1 http://mutuals.cabinetoffice.gov.uk/interactive-map-public-service-mutuals

Social Frontiers

Processes of social innovation in mutual organisations: the case of social enterprise spin-outs from the public sector

4

This study has focused on those organisations with mutual forms that give staff a role in government. There remain questions over the extent to which mutualisation necessarily entails the establishment of more entrepreneurial cultures and employee/user engagement in the co-creation and co-production of public services. A review of the international literature by Allen et al. (2011) found little evidence about the comparative performance of different organisational forms in health and social care. The ecosystem approach to innovation pays particular attention to those players outside of organisations. Recent work on ‘open source’ methods, techniques and on co-production (von Hippel, 2005) highlights the advantages of innovation efforts that are characterised by close interaction between developers, users and other actors.  Work on services (including in the public sector) and on social innovation has also focused on the relationship with customers (or clients/citizens) as an essential part of the innovation process (Chew and Lyon, 2012; Gallouj and Weinstein, 1997; Leadbeater, 2007; Mulgan, 2006; Parker and Parker, 2007; Osborne et. al, 2008; Simmons et al., 2006, 2007; Westall, 2007). There are networks of other players and infrastructures around organisations that shape innovation. Research on communities of practice, which can be linked to studies on the sociology of innovation, has deepened understanding of how specialist communities function, focusing on how experts in a field spontaneously form interest groups to exchange views and learning on how to conduct and improve upon the practices of their profession (Brown and Duguid, 1991; Wenger, 1998).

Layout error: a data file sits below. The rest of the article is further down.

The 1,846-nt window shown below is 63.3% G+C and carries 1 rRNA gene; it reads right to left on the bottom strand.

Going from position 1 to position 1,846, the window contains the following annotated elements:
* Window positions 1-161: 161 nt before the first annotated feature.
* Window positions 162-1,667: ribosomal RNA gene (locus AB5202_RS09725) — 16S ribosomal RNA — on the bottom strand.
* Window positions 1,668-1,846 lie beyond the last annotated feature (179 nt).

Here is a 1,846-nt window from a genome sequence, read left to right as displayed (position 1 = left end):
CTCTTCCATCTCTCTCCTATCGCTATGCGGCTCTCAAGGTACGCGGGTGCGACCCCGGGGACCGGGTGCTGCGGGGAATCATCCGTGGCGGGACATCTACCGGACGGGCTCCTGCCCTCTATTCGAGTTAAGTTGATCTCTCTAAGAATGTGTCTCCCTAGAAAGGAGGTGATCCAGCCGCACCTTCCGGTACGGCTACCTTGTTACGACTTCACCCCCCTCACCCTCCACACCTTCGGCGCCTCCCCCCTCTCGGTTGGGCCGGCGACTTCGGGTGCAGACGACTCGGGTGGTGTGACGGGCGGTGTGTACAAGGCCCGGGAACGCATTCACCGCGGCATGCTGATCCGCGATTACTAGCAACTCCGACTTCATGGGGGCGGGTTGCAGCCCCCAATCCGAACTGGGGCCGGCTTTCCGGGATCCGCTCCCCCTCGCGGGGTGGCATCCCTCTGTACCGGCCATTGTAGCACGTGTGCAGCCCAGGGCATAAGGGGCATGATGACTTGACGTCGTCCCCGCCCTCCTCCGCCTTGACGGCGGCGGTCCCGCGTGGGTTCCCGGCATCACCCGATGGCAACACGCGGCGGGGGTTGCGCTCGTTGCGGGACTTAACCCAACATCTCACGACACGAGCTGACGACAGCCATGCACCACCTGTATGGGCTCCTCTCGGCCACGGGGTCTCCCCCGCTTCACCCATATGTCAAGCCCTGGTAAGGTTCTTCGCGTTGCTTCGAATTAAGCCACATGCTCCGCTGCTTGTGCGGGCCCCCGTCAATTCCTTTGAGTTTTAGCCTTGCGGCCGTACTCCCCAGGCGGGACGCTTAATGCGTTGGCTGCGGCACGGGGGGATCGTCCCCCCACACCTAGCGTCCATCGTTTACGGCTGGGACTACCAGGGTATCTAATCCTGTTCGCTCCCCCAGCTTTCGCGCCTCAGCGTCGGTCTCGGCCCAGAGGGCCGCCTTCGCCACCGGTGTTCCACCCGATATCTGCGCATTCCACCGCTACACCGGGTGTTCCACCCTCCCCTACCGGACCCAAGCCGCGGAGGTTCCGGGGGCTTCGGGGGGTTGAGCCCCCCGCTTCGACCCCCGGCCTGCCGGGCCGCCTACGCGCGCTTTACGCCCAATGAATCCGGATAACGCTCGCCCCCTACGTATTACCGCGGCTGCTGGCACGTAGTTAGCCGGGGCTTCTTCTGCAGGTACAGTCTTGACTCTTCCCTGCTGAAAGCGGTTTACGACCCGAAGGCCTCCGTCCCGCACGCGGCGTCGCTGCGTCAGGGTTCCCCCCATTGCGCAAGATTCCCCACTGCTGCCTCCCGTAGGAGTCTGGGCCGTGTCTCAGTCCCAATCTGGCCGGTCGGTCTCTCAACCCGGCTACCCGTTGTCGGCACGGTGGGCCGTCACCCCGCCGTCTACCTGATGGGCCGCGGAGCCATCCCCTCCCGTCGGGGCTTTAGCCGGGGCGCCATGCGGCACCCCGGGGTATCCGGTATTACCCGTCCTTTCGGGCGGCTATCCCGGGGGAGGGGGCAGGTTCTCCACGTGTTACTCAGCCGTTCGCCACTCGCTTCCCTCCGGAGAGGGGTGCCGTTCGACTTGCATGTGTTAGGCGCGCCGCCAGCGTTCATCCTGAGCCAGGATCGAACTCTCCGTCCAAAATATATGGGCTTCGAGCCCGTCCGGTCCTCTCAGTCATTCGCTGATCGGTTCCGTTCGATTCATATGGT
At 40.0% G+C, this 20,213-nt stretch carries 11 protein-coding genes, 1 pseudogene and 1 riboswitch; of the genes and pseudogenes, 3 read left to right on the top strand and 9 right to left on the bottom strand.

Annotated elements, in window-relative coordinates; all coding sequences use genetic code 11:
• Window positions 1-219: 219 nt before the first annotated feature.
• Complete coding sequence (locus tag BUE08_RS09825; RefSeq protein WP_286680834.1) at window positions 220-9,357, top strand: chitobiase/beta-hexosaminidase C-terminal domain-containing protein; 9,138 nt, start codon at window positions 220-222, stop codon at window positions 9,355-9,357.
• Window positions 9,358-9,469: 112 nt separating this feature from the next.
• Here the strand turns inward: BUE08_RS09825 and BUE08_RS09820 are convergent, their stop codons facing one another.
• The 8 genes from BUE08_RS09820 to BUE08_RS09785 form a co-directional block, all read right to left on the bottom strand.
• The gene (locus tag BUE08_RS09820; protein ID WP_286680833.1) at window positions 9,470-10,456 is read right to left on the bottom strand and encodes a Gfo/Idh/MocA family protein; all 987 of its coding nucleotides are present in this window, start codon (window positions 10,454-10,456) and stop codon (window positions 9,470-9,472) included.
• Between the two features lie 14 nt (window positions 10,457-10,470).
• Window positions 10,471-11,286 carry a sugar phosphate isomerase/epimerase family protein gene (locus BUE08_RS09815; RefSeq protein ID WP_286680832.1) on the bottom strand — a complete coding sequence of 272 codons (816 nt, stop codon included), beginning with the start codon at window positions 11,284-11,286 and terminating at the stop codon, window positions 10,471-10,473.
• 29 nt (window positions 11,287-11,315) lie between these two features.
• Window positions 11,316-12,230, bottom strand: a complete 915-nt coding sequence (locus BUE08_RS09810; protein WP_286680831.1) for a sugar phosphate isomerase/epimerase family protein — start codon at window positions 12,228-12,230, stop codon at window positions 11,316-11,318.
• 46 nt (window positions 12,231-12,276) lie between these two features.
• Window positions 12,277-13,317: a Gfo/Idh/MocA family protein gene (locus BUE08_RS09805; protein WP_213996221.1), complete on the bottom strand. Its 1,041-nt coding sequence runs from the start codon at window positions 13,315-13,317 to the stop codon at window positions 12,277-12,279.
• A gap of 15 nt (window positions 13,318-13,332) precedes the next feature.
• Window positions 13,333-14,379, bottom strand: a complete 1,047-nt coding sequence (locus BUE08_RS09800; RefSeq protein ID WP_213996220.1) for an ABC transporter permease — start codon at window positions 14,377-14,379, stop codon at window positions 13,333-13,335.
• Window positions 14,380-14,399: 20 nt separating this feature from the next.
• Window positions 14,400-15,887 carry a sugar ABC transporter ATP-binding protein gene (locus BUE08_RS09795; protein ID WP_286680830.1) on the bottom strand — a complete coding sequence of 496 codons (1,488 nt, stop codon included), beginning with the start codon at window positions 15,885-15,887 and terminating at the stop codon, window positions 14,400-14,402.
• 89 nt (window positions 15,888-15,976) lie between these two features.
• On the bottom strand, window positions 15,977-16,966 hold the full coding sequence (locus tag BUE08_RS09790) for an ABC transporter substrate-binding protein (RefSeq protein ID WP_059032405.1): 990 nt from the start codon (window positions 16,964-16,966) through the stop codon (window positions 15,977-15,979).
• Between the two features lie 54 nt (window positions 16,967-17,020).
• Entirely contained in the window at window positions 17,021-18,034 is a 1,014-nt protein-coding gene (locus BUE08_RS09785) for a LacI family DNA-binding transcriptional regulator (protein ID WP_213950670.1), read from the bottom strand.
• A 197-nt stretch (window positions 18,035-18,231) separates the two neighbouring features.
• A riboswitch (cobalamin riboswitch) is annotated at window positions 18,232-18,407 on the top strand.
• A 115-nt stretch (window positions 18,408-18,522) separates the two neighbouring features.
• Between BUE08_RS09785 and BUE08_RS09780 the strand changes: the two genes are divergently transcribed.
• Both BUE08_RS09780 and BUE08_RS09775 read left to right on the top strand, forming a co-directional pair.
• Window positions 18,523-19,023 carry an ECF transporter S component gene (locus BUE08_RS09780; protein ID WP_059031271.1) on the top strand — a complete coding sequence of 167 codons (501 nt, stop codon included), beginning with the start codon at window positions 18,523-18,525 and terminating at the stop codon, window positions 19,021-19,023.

Social Frontiers

Processes of social innovation in mutual organisations: the case of social enterprise spin-outs from the public sector

5

3. Methodology The paper draws on evidence from an ongoing study of spin-outs in the health and social care sector and presents a comparative analysis of eight recently established mutuals. These were selected from a larger sample of 30 cases to represent different sizes and types of organisation and a variety of sub-sectors and activities, as well as a diversity of locational/community settings (Table 1). Table 1. Background to the case studies Date established (spun out)

Activity

Number of employees

Examples of innovations Group therapy for dementia sufferers and services for specific ethnic groups. Organisation change related to spinning out. Use of recreation and adventure training for young people with mental health needs, group work for young people, relocation of offices Portable IT provided to users for rehabilitation. Staff engagement on directing organisation and on boards. Outreach workers promoting sexual health testing, safe drinking and personal safety messages for young people in bars and nightclubs Board composed of people with disabilities (‘experts by experience’) democratically empowering users Lifestyle in Transition house and Personal Assistant support Accommodation/refurbishment scheme: refurbishment of derelict homes for people with mental health problems, also creating employment for service users. Community involvement/ volunteering arm to develop ‘meaningful activities’ Mobile health unit / events management bus - eg used for several events inc alcohol awareness Quality auditing and redesign of service lines around cohorts of patients and integrated teams Leg ulcer club – Tissue Viability service

1

Mental health

2011

25

2

Counselling and support for young people Community health

2011

40

3

2011

1250

4

Community health

2011

1100

5

Disability services

2007

73

6

Mental health (various)

2011

500

7

Community health

2011

180

8

Community health

2011

850

Social Frontiers

Processes of social innovation in mutual organisations: the case of social enterprise spin-outs from the public sector

6